Posts Tagged 'rebate'

Rebate 2010: birthday present

Cindy Grymko took the rebate

Last year, Cindy Grymko was thinking about her upcoming 50th birthday, and thought a new car would be a great gift.

So she got one. A beefed-up Chrysler 300C, complete with a Hemi motor and “all the horns and whistles,” she says.

“This is an upgrade model,” Cindy says. “I thought, ‘What do I need a Hemi for?’”

Cindy financed her car with Chrysler, but before she made her first payment an American 1 employee at our former Argyle Branch told her about the 50% loan rebate in April. She hadn’t had the car a month yet, but figured, “why not?”

“I told them, ‘Sure, sounds good. What do I have to do?’” Cindy says.

Initially, she had no idea how much she would get back for her interest rebate. She figured maybe $400 or $500, tops, for the interest she was paying on her souped-up Chrysler.

But when the rebate deposit hit her account, she saw the rebate gave her more than double what she thought.

“I was like, ‘Wow, that’s cool,’” Cindy says. “It’s helped me stay afloat, with the economy and helping the kids.”

Cindy was off work due to knee surgery, and was afraid she might be late on a payment – which would mean she would forfeit the rebate. But she found a way, and ended up being one of the top five rebate recipients last year.

“I would tell anyone to do it,” she says. “It’s like a tax refund, but it helps build your credit.”

Learn more about our 2010 rebate.

Rebate 2010: In the market

Robert Baker took the rebate

Robert Baker wasn’t thinking about getting a new car until he learned about the loan rebate at our Battle Creek Branch last year.

The car? A 2009 Mercedes-Benz Clk.

“It was a car I’ve wanted for a long time,” Robert says. “And the price was right.”

Robert was one of the top rebate recipients this past January, earning back over $1,100. He and his wife used the rebate cash to travel to Florida with a motorcycle and cruise through the Keys.

To get the rebate, he financed a smaller, sporty luxury car that only had 400 miles on the odometer – but was still considered used. Robert spotted the Mercedes on eBay, waited until the auction ended, then called up the owner and made a deal.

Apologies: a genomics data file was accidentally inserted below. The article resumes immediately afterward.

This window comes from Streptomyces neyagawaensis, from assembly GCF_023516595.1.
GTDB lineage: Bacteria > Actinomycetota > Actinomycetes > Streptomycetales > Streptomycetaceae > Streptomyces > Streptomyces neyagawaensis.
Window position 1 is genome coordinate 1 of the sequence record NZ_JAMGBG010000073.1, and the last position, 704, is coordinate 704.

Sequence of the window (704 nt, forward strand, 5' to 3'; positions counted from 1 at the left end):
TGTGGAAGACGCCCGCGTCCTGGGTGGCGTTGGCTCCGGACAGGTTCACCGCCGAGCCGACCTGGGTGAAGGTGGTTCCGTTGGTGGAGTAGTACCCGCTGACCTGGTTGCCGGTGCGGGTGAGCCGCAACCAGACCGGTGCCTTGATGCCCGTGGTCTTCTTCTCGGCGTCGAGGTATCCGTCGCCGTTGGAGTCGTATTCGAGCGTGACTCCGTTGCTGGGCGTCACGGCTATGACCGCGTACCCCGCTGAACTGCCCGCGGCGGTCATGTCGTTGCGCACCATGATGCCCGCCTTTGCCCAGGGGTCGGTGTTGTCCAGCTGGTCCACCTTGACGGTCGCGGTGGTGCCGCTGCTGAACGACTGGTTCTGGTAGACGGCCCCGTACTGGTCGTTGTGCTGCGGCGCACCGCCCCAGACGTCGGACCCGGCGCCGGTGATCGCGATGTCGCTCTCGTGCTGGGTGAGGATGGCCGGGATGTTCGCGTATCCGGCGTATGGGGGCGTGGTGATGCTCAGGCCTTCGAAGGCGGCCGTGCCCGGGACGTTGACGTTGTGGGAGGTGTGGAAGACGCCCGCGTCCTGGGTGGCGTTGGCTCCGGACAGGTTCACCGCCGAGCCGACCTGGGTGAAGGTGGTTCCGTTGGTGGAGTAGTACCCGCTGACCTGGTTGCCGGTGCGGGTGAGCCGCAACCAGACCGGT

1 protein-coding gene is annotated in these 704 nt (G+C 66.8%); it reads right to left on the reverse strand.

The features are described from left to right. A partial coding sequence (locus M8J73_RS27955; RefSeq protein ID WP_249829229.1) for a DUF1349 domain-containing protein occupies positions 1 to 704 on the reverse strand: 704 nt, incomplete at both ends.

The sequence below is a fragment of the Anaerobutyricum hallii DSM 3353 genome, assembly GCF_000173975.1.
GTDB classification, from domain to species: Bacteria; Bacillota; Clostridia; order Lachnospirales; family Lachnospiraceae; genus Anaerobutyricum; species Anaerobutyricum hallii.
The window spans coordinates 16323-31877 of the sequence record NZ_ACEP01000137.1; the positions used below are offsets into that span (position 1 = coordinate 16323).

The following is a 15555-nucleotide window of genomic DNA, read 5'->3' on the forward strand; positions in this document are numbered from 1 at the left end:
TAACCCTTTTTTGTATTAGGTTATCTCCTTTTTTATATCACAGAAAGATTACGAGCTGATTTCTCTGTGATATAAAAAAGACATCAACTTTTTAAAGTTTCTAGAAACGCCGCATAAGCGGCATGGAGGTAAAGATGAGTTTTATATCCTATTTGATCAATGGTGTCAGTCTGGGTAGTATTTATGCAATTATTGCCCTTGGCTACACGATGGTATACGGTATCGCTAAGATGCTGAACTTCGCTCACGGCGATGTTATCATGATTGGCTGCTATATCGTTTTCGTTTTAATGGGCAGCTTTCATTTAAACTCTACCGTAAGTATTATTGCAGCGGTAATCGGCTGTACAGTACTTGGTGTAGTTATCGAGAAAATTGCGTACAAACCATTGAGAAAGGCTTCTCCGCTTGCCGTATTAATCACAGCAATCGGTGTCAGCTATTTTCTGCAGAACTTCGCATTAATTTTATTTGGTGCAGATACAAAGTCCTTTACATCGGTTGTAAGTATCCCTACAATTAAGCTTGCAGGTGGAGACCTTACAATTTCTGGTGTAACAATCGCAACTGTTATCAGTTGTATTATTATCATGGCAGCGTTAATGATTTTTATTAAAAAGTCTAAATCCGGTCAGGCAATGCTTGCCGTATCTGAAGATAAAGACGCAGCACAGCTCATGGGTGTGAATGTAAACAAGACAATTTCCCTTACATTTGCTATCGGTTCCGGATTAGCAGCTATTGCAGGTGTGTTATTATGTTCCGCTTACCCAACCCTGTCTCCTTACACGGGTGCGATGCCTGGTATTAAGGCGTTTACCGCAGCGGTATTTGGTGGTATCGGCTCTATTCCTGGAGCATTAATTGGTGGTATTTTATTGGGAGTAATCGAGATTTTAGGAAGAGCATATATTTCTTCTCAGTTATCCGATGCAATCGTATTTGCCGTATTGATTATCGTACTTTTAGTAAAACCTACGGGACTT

“Without the rebate, I wouldn’t have even been looking,” he says. “All things considered, it wasn’t bad. Everything fell into place.”

Now he loves his car, and recommends that others take advantage of the rebate, too.

“Especially if you’re in the market,” Robert says. “I might just do it again this year.”

Learn more about our 2010 rebate.

Rebate extended through Saturday, with longer branch hours

A heads-up: we’re extending our Great American 1 Rebate offer through Saturday, and we’re extending all branch hours to 7 p.m. on Friday and until 4 p.m. on Saturday. That way you can pop in to any branch after work this weekend and get your loan closed.

Check out all our branch hours and locations to see what works best for you.


“Do I have to pay back my tax rebate check?”

No.


You don’t have to claim it on your 2008 taxes, you don’t have to pay it back in any way – it’s essentially “free money.” The economic stimulus checks won’t reduce your tax refund – if you get one – next year, either.

I know, I know. It’s hard to believe. But it’s a “thanks for being an American citizen” check, one that the government hopes you will put to “good use” on the economy. However, there are better things to do with your tax rebate check, as we’ve learned.



ScamWatch: IRS warns of tax rebate scams

The IRS has posted new warnings about phone and e-mail scams, both tied to this year’s economic stimulus payments and tax season, by fraudsters seeking to acquire taxpayers’ financial institution account numbers and other sensitive data.

In one of the scenarios, people have been contacted by phone and told by the caller that they need to provide their account numbers in order to get the stimulus payments. But IRS isn’t calling or e-mailing people for this information; it’s making the payments based on information in taxpayers’ tax returns.

In another case, people are receiving an e-mail with a link to a form where recipients are told they must provide information to receive their payments by direct deposit. IRS says the senders are probably really trying to get recipients’ personal and financial information so they can clean out their accounts. And taxpayers that want to receive tax refunds, or stimulus payment, by direct deposit are already instructed to provide the required information on their tax returns, it notes.

//Source: NAFCU, via IRS

Tax rebate information available.

Looking forward to your tax rebate this summer, but unsure of the timing or amount?

Look for more information at the Internal Revenue Service’s “Economic Stimulus Payment Information Center” at irs.gov. They also provide a handy rebate calculator that helps you determine how much you’ll get back. About.com has put together a reference site with links to many informational articles and sites, so check that out, too.

We ran an article in our April quarterly newletter about useful things to do with your check, including:

  • Save for a rainy day
  • Pay down high-interest debt
  • Keep up with maintenance on your vehicle
  • Pay a little extra toward your retirement with an IRA
  • Make long-awaited home improvements

The best thing? Be smart about it. Don’t waste an opportunity to get some things done, financially, that you’ve been putting off.

Also, check out the tax rebate FAQ we posted.


American 1 Federal Credit Union